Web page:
synthetic materials that mimic the remarkable complexity of living organisms is a fundamental challenge in science and
technology. We studied the spatiotemporal patterns that emerge when an active nematic film of
microtubules and molecular motors is encapsulated within a shape-changing lipid vesicle.
Unlike in equilibrium systems, where
defects are largely static structures, in active nematics defects move spontaneously and can be described as self-propelled
particles. The combination of activity, topological constraints, and vesicle
deformability produces a myriad of dynamical states. We quantitatively
described two dynamical modes: a tunable periodic state that oscillates between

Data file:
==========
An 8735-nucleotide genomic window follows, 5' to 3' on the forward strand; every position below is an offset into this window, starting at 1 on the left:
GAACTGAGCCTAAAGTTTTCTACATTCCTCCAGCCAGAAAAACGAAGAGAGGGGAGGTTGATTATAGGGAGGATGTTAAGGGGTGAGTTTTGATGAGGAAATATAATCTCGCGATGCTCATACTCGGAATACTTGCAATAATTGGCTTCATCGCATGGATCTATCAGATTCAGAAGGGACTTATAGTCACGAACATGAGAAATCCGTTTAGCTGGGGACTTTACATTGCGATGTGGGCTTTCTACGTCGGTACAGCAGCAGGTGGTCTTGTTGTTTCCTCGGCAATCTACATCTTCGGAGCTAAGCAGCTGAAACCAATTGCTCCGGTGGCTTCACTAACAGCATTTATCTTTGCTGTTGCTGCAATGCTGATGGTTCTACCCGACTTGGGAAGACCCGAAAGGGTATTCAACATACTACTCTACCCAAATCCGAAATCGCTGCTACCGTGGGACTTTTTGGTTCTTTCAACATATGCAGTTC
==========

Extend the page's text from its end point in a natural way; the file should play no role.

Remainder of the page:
two defect configurations, and shape-changing vesicles with streaming filopodia-like protrusions. These results
demonstrate how biomimetic materials can be obtained
when topological constraints are used to control the non-equilibrium dynamics
of active matter.
reconstruction of an
active nematic vesicle. Motile defect oscillate
and tetrahedra configuration.
vesicle tension through
of four fillopodia-like